"Our focus is always on patients first," said Dr. Sankai, underscoring just one of the many areas that CYBERDYNE and the Fogarty Institute have in common.

"This technology is truly ground-breaking," said Andrew Cleeland. "We are looking forward to continuing to explore ways that we can leverage our ecosystem to mutually work together and learn from one another."

Our Companies

Healyx co-founders Madeline Sides, product lead; and Cam Hutton, CEO; visiting patients at Popular Medical College and Hospital in Dhaka, Bangladesh.

Healyx on a mission to transform acute and chronic wound therapy globally

"We believe the best therapies should be accessible to the people who need them," says Healyx co-founder Madeline Sides. "We've realized there is a problem with unequal global access to advanced therapies. We wanted to design specifically for these developing countries to enable doctors to heal their patients faster."

One of these needs is the treatment of severe, non-healing wounds resulting from trauma, diabetes, burns and surgery, which are on the rise due to an aging population and a rapid increase in diseases that cause chronic wounds. Experts have labeled acute wounds as a "public health and economic threat," affecting more than 110 million people worldwide and imposing a significant opportunity cost to stakeholders.

In developing countries, where resources are scarce and there is little to no access to high-quality healthcare, long-term hospital stays can be financially devastating for patients and their families who live on only a few dollars a day. Extended stays also cause a significant burden on already overcrowded hospitals.

Healyx, one of the Fogarty Institute's newest companies-in-residence, is set to meet this need by developing an innovative, cost-effective solution that improves upon negative pressure wound therapy (NPWT), a proven and leading method to treat chronic wounds.

Identifying a need; honing the solution

Healyx was formed in 2015 out of a program at Stanford, Design for Extreme Affordability, a unique social innovation course that pairs teams of graduate students with organizations operating in the developing world to tackle social challenges.

The project-based program provides an environment in which students learn to design products and services that will change the lives of the world's poorest citizens, working on real-life world problems and culminating in solutions that can be implemented to provide real change.

Healyx partnered with ReSurge International, a Sunnyvale-based nonprofit that provides people in developing countries with access to life-changing reconstructive surgical care that is safe, timely and affordable. The organization trains the next generation of reconstructive surgeons in Africa, Asia and Latin America; works with them to create a sustainable business model; and together, they provide high-quality reconstructive surgical care to people living in poverty and in remote areas.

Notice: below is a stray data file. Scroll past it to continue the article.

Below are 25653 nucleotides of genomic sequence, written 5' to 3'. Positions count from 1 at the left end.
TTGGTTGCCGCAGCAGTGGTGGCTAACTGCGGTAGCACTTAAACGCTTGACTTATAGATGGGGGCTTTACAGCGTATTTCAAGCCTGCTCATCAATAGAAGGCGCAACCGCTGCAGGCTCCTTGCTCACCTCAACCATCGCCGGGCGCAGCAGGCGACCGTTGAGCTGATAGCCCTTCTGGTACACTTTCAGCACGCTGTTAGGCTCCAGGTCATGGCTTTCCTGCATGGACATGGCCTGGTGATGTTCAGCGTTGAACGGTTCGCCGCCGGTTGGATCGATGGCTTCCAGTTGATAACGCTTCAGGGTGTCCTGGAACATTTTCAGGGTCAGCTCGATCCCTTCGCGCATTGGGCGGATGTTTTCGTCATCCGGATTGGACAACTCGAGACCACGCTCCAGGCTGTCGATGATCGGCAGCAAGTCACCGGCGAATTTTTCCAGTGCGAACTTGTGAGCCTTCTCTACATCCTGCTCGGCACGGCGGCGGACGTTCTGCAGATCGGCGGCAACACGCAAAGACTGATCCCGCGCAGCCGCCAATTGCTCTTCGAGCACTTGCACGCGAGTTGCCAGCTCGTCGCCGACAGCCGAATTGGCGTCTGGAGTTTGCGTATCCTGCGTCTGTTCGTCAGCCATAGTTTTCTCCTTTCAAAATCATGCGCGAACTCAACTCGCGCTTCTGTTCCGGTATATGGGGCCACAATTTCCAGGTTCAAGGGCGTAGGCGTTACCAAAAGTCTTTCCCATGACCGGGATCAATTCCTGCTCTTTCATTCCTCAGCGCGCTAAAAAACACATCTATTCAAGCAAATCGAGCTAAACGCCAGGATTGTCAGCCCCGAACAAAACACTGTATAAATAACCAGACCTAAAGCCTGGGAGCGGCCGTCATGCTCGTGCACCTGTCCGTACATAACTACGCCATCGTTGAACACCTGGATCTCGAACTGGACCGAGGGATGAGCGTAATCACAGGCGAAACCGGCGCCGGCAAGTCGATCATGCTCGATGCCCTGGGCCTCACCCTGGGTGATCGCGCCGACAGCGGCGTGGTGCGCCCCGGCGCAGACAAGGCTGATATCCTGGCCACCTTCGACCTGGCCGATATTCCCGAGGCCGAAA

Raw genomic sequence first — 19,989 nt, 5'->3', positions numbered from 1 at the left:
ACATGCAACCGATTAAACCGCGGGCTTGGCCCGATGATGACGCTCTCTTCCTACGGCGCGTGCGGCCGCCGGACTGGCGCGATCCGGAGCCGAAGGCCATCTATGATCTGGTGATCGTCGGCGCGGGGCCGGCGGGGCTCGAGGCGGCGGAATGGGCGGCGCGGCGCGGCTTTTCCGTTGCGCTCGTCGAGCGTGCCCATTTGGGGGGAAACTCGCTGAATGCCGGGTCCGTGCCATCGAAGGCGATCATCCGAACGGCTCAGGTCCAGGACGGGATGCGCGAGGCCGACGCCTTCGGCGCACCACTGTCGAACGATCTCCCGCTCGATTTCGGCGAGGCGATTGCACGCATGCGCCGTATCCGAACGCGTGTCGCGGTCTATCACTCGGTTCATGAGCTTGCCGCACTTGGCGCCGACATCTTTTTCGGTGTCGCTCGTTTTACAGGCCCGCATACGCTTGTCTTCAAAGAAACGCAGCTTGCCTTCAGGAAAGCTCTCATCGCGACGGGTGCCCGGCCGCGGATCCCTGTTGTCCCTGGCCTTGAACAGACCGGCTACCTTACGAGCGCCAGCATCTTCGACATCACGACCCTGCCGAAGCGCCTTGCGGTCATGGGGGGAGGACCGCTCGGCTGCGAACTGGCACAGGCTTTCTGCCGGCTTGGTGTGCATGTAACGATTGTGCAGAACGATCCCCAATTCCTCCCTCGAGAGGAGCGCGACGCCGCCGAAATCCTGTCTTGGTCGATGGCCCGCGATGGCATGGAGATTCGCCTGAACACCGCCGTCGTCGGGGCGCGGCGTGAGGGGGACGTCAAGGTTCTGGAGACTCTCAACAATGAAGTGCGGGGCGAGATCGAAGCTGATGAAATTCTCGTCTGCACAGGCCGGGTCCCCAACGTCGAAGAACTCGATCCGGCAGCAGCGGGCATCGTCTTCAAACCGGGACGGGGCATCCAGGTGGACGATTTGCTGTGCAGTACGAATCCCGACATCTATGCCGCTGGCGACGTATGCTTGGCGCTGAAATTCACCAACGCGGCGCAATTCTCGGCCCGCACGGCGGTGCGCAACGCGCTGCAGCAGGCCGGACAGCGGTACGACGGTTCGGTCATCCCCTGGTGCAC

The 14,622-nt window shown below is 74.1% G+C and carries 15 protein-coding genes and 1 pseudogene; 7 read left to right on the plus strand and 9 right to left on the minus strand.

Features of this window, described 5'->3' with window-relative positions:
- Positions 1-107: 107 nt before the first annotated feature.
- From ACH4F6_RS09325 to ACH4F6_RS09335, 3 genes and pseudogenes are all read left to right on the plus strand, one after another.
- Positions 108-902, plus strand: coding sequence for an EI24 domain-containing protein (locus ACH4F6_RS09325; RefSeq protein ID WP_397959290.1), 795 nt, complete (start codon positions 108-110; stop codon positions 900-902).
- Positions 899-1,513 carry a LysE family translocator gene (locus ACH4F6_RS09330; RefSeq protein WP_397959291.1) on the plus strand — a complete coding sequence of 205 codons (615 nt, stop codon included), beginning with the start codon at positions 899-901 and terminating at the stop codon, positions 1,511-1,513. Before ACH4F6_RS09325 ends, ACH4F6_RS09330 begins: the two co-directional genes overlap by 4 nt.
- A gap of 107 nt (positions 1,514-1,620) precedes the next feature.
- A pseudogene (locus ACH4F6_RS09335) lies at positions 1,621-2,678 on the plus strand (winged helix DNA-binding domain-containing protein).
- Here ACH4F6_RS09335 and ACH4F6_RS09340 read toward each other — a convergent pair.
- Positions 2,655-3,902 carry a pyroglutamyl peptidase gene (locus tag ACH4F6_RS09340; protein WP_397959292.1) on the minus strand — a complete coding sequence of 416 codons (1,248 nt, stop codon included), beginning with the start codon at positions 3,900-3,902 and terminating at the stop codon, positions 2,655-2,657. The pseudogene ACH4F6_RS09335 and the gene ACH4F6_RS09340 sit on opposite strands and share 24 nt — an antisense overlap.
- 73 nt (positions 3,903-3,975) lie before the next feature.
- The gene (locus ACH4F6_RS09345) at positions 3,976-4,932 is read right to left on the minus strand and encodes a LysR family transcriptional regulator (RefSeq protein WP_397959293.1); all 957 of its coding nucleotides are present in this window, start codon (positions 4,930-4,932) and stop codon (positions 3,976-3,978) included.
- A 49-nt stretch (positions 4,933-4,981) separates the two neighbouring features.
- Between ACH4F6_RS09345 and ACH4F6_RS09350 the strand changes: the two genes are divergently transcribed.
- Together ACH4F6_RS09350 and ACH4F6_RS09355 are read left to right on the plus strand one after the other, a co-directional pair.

The group first went to Bangladesh as part of a class project to work with research plastic surgeons to identify areas where better solutions were needed, and the treatment of chronic wounds emerged as a priority.

After identifying the need, Healyx next worked on discovering how to innovate and redesign a proven technology to make this therapy more cost-effective and accessible to meet the realities of low-resource settings.

Following its first prototype at the end of the program, the Healyx team secured grant funding totaling $200,000 to continue its market research in Bangladesh and Nepal. The next step was to define its price point and seek feedback from patients, clinicians, plastic surgeons and hospital procurement officers to improve the design of the device.

Advancing the therapy through the resources of the Fogarty Institute

Healyx reached three key milestones before applying to be part of the Fogarty Institute's incubator program: low-volume manufacturing of 15 functional prototypes; a run usability validation study in Bangladesh with feedback on the design and usability from 37 local physicians; and a business plan on how to implement in India, their target market, in the private hospital infrastructure.

Their desire to join the Fogarty Institute stemmed from a need to move from an academic setting to one where they could learn the practical elements of how to build a medtech company. Healyx was also keen on becoming part of an entrepreneurial community where they could learn and grow.

"The first two months have been incredible," said Healyx's Cam Hutton. "The mentorship and education that comes from being with others who ask thoughtful questions and help connect us with the right people has been invaluable. Given our youth, it's imperative to be surrounded by seasoned experts."

An entrepreneurial team focused on its mission

Cam was the first Healyx member to join the company full time, as CEO. Cam earned an undergraduate and graduate degree in mechanical engineering from Stanford and had experience in medtech in both the academic world and working as an intern for J&J Development Corporation. He developed an early interest in how to apply his background to benefit the industry and make an impact on patients.

Madeline Sides also joined the team full time as head of product, leading the technology. Madeline studied bioengineering as a Stanford undergraduate and will receive her master's in mechanical engineering in June. She is also a teacher at the Stanford Product Realization Lab, where she brings extensive experience in manufacturing and machining.

Other co-founders include Tiffany Kung and Cassie Ludwig, two medical students with strong clinical backgrounds; and Matias Rivera, a Stanford MBA graduate and current part-time advisor who brings substantial expertise in starting companies and raising grant money, having launched four startups in Chile.